McALLEN, RGV – For the first time since its creation in 2005, a scholarship designed to aid students of Mexican origin will reach institutions of higher education in the RGV.
The IME Becas program was created as part of an initiative from the Mexican government to further academic development of college students of Mexican origin.
Erasmo Martinez, head of the Mexican consulate in McAllen, said the vision of this program is consistent with the Bilateral Forum created by presidents Barack Obama and Peña Nieto in May of 2013. The objective of this forum is to create a close relation between both countries and institutions of higher education in order to help raise student academic mobility, innovative thinking, and economic development, Martinez said. The IME Becas scholarship program offers financial aid to students of Mexican origin living in the United States. Unfortunately, this aid never reached institutions of higher education in the RGV.
In 2014, President Peña Nieto’s administration, in an attempt to extend the government’s aid, managed to quadruple funding for the scholarship program. The funding acquired by this effort resulted in it reaching institutions in the RGV.
This scholarship will distribute $30,000 evenly to South Texas College and The University of Texas-Pan American. Additionally, each institution will match the funds received, resulting in $60,000 allocated to helping further the education of Mexican students of these institutions.
“We understand what a difference this scholarship will make in the lives of these students,” STC President Dr. Shirley A. Reed said. “One thousand dollars can make the difference as to whether that student continues college or drops out. I know of no better way to improve the quality of life for Mexican students than to help them get their college degree.”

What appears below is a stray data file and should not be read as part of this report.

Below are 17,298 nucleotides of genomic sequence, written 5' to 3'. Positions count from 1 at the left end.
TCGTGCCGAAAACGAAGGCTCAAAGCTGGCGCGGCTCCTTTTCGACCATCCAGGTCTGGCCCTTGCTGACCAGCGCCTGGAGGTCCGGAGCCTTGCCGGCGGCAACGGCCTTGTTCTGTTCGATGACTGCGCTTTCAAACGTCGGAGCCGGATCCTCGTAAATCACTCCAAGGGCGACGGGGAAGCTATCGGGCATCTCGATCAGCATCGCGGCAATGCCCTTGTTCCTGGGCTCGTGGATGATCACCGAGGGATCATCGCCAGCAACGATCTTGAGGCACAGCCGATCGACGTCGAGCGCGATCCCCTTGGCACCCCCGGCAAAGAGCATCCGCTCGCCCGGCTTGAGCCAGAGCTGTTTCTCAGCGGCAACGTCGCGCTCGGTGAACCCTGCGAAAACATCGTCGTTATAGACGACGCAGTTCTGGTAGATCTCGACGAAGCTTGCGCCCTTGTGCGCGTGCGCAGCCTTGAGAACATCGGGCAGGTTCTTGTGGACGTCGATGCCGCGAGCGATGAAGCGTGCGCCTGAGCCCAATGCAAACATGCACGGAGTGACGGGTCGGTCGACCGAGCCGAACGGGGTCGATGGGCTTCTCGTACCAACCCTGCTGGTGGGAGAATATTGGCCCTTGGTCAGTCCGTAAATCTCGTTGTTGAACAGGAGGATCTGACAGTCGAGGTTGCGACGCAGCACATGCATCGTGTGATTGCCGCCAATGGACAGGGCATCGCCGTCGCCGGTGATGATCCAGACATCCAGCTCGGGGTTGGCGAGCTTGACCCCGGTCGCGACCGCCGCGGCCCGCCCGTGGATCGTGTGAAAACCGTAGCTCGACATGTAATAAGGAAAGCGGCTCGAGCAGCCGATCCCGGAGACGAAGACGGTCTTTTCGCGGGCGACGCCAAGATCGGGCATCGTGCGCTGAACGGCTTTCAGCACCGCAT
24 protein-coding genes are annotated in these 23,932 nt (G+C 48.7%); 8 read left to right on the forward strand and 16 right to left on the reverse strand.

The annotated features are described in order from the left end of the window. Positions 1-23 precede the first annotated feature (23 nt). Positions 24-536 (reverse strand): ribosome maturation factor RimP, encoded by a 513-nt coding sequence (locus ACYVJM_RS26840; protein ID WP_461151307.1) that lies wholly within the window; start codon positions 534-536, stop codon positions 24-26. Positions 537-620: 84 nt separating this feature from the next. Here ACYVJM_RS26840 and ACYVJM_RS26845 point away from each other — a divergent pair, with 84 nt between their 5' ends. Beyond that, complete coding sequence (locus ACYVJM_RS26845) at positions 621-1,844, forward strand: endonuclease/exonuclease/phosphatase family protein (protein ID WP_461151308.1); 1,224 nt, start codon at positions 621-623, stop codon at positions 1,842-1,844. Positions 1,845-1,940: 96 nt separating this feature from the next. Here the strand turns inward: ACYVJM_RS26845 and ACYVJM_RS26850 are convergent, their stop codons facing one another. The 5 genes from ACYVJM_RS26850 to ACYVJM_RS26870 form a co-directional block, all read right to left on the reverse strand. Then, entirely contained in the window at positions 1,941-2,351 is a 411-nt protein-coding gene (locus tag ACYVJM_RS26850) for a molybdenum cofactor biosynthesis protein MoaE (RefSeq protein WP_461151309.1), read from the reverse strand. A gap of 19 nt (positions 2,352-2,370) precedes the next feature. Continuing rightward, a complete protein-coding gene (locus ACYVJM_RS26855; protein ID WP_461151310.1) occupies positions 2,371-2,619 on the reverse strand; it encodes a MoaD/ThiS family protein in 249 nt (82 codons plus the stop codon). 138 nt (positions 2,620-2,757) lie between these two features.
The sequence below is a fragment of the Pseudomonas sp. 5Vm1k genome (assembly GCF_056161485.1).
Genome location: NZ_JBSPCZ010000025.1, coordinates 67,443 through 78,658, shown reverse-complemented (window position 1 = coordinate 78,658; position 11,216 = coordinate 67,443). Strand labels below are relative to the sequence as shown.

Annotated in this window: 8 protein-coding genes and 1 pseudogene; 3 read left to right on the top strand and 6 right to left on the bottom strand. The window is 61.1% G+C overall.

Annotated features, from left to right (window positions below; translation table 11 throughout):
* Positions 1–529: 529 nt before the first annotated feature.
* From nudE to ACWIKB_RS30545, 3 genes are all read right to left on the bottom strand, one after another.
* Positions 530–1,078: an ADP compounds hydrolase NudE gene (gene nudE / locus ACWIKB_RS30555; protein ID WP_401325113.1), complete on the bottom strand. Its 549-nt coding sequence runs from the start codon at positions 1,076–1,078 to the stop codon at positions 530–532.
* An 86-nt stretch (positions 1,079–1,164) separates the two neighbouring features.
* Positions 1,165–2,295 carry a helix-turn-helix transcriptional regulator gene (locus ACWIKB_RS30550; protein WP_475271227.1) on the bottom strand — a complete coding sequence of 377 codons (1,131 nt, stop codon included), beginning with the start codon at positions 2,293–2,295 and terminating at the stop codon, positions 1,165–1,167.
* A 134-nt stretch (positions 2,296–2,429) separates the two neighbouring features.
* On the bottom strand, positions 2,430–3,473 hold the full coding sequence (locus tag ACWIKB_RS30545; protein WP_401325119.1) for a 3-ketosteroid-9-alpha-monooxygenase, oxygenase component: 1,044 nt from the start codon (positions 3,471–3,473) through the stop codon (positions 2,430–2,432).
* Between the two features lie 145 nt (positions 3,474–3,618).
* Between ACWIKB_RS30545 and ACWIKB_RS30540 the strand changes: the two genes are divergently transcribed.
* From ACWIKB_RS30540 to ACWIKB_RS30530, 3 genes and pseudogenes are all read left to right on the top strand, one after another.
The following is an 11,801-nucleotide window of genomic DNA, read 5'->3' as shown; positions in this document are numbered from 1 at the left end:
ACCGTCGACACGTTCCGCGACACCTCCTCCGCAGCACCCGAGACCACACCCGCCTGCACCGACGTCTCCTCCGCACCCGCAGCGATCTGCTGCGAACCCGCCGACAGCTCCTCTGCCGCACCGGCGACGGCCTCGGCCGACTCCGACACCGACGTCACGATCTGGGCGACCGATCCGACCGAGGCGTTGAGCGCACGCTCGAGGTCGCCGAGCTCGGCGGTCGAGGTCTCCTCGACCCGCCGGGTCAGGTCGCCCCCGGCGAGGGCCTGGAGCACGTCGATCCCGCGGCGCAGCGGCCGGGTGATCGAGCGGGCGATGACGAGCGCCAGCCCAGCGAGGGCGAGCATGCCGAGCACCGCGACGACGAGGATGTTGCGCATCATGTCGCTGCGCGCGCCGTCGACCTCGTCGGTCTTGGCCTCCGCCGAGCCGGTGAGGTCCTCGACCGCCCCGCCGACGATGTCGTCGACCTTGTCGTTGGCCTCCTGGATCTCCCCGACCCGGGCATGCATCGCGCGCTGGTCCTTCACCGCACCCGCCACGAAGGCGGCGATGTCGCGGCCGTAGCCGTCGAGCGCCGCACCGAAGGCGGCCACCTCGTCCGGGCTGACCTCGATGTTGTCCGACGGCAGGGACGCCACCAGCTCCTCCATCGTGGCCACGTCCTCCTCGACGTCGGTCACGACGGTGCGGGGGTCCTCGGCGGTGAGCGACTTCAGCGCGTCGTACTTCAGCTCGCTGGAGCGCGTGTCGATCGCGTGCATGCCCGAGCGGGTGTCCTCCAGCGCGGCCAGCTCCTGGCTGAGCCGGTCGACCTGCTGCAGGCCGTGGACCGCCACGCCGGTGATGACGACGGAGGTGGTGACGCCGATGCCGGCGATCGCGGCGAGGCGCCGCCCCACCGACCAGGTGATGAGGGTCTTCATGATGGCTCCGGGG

UTPA has over 21,000 students; over 1,000 of them are Mexican nationals or students of Mexican origin. Dr. Kristen Croyle, vice provost for undergraduate education at UTPA, described UTPA’s commitment to support those students and the hardships many of them face. “They have limited access to some of the other forms of financial aid other students have, so their path is harder,” Croyle said. “A program like IME Becas is a wonderful program for these students.”
Many times, students of these institutions have incredible potential and talent but don’t have the financial resources to continue their education, Croyle said. Often, students are not only working to further their education, they are working to support a household. Any amount of financial help can go a long way for students. In a very real sense, IMA Becas can determine whether a student will continue or start their education.
Since its creation almost 10 years ago, 44,000 students have benefited from the IME Becas program. In the years to come, this number will continue to grow including students from the Valley.
Veronica Gonzales, UTPA’s vice president for university advancement, described the hardships and problems many students of Mexican origin face. “Life gets in the way,” she said.
Students cannot prepare for obstacles life throws at them. Fortunately, the arrival of IME Becas to the Valley will alleviate their immediate hardships and allow them to escape many of their future problems through education.